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I was wondering wether one can always find/construct a norm which turns an involutive algebra into a C*-algebra. For sure, if it exists it is unique, but does it always exist. If not can you provide a simple example of an involutive algebra such that there's no norm which turns it into a C*-algebra. Thanks alot! Kind regards, Alex

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You don't just have to find a norm. You also have to have $x \mapsto x^*$. –  kahen May 27 '13 at 22:31
See also Why is $\ell^1(\mathbb{Z})$ not a C*-algebra? –  Martin May 27 '13 at 22:35
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2 Answers

up vote 10 down vote accepted

(Below by "algebra" I mean "complex algebra.")

You can't even always find a norm that turns an algebra into a Banach algebra. For example, the Weyl algebra $\mathbb{C} \langle x, y \rangle/(xy - yx - 1)$ can't embed into a Banach algebra (see this math.SE question).

Another constraint on being a Banach algebra is that the spectral radius (a purely algebraic concept) of every element of a Banach algebra is finite (in fact bounded by its norm), and this fails in general. For example, the spectral radius of every nonzero element of $\mathbb{C}[x]$ is infinite.

Yet another constraint is that, by the Gelfand-Mazur theorem, the only Banach algebra which is also a division algebra is $\mathbb{C}$. This means that, for example, $\mathbb{C}(x)$ cannot be a Banach algebra, but it means more generally that any commutative algebra $A$ with a maximal ideal $m$ such that $A/m$ is not isomorphic to $\mathbb{C}$ cannot be a Banach algebra (since if $A$ were a Banach algebra then $m$ would be closed, so $A/m$ would also be a Banach algebra).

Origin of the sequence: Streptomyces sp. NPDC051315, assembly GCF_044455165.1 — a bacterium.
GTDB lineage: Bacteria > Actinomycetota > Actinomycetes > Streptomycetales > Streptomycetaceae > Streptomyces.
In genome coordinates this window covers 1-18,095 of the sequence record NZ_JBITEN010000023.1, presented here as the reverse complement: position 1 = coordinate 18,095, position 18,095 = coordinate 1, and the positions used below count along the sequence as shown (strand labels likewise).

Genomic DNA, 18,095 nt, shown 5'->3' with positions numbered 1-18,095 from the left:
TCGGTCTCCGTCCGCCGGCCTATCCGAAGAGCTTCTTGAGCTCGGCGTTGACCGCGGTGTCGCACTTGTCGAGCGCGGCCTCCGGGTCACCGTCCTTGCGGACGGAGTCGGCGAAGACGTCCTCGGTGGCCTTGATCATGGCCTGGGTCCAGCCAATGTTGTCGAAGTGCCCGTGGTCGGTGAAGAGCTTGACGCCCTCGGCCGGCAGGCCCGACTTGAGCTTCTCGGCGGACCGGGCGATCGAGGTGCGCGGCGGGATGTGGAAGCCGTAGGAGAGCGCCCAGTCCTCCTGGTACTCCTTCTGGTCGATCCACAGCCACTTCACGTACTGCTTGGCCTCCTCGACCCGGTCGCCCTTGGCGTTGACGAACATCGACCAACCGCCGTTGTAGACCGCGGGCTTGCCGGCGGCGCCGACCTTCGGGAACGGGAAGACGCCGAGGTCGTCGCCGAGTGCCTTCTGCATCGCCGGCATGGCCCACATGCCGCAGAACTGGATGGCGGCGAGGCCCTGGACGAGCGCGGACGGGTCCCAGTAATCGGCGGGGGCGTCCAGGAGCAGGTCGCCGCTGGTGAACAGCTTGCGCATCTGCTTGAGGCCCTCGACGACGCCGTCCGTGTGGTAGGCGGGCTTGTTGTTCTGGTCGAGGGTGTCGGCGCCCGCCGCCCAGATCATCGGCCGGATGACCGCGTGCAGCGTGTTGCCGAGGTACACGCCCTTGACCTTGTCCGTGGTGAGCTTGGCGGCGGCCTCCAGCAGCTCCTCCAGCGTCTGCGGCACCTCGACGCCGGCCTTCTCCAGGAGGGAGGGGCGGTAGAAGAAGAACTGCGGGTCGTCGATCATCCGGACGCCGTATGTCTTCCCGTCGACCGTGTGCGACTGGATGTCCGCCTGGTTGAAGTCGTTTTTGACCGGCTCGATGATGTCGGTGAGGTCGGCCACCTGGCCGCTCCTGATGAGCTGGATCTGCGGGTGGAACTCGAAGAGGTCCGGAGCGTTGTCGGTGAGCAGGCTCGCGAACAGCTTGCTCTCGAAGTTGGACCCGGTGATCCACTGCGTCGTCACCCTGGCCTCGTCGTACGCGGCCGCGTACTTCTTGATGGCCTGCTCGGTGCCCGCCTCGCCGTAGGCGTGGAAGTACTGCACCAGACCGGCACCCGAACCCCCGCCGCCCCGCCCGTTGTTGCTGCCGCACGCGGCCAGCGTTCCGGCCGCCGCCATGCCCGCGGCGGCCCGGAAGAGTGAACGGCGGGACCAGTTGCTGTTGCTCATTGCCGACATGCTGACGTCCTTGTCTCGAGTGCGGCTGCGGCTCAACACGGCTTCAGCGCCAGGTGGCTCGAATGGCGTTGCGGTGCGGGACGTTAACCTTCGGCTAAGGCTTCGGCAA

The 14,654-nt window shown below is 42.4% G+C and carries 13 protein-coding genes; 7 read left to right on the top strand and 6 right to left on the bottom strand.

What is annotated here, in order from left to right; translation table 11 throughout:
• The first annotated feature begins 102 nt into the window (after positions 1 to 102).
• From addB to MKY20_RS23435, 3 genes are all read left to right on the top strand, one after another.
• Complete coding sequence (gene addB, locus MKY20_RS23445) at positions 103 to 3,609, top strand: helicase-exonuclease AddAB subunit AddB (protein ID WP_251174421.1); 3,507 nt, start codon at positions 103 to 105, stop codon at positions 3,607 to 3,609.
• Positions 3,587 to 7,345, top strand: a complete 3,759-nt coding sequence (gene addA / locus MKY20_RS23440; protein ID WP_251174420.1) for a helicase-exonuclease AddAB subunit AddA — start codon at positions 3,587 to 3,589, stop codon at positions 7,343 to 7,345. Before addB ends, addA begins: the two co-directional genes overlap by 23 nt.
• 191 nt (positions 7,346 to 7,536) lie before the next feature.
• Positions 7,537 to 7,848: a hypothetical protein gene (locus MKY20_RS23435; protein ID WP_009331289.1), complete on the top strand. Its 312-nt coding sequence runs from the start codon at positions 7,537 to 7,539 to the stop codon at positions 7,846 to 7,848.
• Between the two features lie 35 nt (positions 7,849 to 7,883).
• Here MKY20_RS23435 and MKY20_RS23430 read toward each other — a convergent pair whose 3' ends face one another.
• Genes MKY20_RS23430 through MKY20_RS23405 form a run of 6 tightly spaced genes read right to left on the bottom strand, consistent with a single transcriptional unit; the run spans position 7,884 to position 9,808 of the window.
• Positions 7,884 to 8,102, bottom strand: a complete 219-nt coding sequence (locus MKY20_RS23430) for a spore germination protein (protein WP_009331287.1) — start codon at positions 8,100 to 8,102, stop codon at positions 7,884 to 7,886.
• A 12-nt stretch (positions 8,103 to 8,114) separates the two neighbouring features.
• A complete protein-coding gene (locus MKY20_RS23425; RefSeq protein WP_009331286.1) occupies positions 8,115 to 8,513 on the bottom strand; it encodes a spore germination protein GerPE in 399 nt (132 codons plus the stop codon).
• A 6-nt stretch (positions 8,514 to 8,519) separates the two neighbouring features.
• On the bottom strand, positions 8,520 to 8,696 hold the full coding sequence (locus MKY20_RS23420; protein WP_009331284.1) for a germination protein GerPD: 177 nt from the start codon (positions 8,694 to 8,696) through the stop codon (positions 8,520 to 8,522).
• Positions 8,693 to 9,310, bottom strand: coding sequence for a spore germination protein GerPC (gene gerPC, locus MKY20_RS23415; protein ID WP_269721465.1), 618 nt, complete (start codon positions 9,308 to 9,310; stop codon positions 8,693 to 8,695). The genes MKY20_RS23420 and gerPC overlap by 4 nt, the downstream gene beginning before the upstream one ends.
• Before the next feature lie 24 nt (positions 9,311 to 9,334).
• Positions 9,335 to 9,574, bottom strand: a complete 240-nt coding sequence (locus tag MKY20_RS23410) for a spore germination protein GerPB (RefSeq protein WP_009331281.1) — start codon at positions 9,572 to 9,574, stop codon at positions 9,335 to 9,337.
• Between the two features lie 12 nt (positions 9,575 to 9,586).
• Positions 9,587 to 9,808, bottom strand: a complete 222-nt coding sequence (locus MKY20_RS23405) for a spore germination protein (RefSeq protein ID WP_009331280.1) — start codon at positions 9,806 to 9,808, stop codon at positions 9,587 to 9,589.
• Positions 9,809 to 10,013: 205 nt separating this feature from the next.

In the case of C*-algebras there are even heavier restrictions. For example, the finite-dimensional C*-algebras are products of matrix algebras, and these are precisely the semisimple algebras. Most finite-dimensional algebras are very far from semisimple; the smallest example is $\mathbb{C}[x]/x^2$ (which can be made into a Banach algebra).

More generally, the Jacobson radical of a C*-algebra is always zero (so a C*-algebra is always semiprimitive). This is a strong and purely algebraic constraint, and it is easy to write down many examples of algebras which are not semiprimitive, e.g. a commutative algebra with nilpotent elements can't be semiprimitive.

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Ok that shows that it cannot even be equipped with a norm turning it into a normed rather than a banach algebra since any norm gives rise to a completion ...the construction is outlined in math.ksu.edu/~nagy/real-an/2-05-b-alg.pdf –  Freeze_S Apr 10 at 0:24
Btw thx for the awesome answer ;) –  Freeze_S Apr 10 at 0:28
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Im not sure about $M_2(\mathbb{C})$. Because if it had an involution, then the restriction of the norm of $M_2(\mathbb{C})$ would make it a $C^*$-algebra. But we know it is not a $C^*$-algebra.

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